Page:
Easy To Use Patents Search & Patent Lawyer Directory

At Patents you can conduct a Patent Search, File a Patent Application, find a Patent Attorney, or search available technology through our Patent Exchange. Patents are available using simple keyword or date criteria. If you are looking to hire a patent attorney, you've come to the right place. Protect your idea and hire a patent lawyer.


Search All Patents:



  This Patent May Be For Sale or Lease. Contact Us

  Is This Your Patent? Claim This Patent Now.



Register or Login To Download This Patent As A PDF




United States Patent 9,826,863
Watson November 28, 2017

Motorized scrubbing system attachable to a wall surface

Abstract

A motorized scrubbing system mounts to an appropriate flat surface via a pair of suction handles attached to a body member of the system. Also attached to the body member is a series of motor assemblies that each have a brush head that is positioned just above a user side of the body member. Each brush head rotates in response to output of a motor associated with the brush head. The user side of the body member is contoured to approximate the contour of a human back.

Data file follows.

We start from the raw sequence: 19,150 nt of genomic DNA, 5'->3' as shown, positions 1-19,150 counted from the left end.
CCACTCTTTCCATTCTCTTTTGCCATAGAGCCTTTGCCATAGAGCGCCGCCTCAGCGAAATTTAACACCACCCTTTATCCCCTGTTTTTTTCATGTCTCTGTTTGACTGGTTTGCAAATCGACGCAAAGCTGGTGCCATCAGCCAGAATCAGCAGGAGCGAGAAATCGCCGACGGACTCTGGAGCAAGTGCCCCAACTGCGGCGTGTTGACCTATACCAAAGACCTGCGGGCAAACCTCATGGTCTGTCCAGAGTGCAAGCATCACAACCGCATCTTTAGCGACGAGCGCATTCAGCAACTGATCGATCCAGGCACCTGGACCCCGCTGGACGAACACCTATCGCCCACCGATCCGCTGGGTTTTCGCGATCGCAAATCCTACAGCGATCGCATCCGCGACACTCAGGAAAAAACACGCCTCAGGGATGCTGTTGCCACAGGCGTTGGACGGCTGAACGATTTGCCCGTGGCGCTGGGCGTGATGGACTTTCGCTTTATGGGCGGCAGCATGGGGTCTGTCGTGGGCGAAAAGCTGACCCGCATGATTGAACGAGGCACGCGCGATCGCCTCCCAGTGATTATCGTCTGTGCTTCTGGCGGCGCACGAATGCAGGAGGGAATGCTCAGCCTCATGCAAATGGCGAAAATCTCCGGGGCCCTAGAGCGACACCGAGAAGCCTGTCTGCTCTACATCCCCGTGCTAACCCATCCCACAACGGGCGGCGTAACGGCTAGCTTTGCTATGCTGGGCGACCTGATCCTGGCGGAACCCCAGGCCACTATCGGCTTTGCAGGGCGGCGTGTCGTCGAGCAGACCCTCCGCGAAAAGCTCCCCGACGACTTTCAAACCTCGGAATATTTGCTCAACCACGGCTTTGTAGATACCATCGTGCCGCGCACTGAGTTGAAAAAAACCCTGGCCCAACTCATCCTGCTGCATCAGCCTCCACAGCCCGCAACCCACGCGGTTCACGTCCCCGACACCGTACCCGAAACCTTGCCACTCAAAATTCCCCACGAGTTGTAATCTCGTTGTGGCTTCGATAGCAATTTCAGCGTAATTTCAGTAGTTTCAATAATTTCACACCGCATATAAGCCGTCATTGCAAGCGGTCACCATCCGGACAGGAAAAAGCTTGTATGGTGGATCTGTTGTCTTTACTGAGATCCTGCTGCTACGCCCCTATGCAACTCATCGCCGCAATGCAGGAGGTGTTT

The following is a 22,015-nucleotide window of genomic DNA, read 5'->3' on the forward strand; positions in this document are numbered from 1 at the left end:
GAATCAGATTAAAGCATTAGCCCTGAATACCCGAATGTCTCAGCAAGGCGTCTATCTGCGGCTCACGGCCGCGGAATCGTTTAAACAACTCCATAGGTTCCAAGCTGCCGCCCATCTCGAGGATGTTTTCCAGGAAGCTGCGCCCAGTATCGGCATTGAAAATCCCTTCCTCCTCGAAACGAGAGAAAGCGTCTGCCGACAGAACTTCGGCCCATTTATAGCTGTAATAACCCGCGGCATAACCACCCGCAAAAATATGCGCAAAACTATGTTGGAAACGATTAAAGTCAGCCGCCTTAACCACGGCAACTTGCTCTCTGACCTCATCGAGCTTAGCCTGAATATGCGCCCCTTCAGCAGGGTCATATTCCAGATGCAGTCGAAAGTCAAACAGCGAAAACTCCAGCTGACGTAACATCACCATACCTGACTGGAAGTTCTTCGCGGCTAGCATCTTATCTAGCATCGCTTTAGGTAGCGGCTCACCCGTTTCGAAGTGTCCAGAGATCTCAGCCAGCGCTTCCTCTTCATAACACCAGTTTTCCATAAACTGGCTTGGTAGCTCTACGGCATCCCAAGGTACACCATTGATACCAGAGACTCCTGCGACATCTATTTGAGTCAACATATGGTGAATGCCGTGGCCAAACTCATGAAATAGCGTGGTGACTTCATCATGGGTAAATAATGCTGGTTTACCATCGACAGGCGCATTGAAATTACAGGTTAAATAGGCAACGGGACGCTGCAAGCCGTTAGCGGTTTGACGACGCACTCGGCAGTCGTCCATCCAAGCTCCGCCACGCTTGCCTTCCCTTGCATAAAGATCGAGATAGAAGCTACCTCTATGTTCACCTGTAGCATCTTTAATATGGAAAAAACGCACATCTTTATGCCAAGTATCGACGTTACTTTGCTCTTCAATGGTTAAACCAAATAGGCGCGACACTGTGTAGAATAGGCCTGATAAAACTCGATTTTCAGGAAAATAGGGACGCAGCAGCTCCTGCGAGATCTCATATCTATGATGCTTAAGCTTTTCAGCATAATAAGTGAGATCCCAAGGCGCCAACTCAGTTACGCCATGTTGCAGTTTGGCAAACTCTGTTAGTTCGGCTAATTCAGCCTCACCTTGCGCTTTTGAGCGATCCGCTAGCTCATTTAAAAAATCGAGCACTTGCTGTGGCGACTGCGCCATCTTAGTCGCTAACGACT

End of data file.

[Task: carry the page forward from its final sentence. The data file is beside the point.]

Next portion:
Inventors: Watson; Ronald D (Lynn Haven, FL)
Applicant:
Name City State Country Type

Watson; Ronald D

Lynn Haven

FL

US
Family ID: 1000002225486
Appl. No.: 15/293,863
Filed: October 14, 2016


Current U.S. Class: 1/1
Current CPC Class: A47K 7/04 (20130101); A47K 7/024 (20130101); A46B 13/02 (20130101); A46B 2200/1006 (20130101)
Current International Class: A47K 7/04 (20060101); A46B 13/02 (20060101); A47K 7/02 (20060101)
Field of Search: ;15/21.1 ;4/606 ;606/114 ;D28/63

References Cited [Referenced By]

U.S. Patent Documents
2730737 January 1956 Herman
3078484 February 1963 Briggs
3115322 December 1963 Fleming
3196867 July 1965 Perry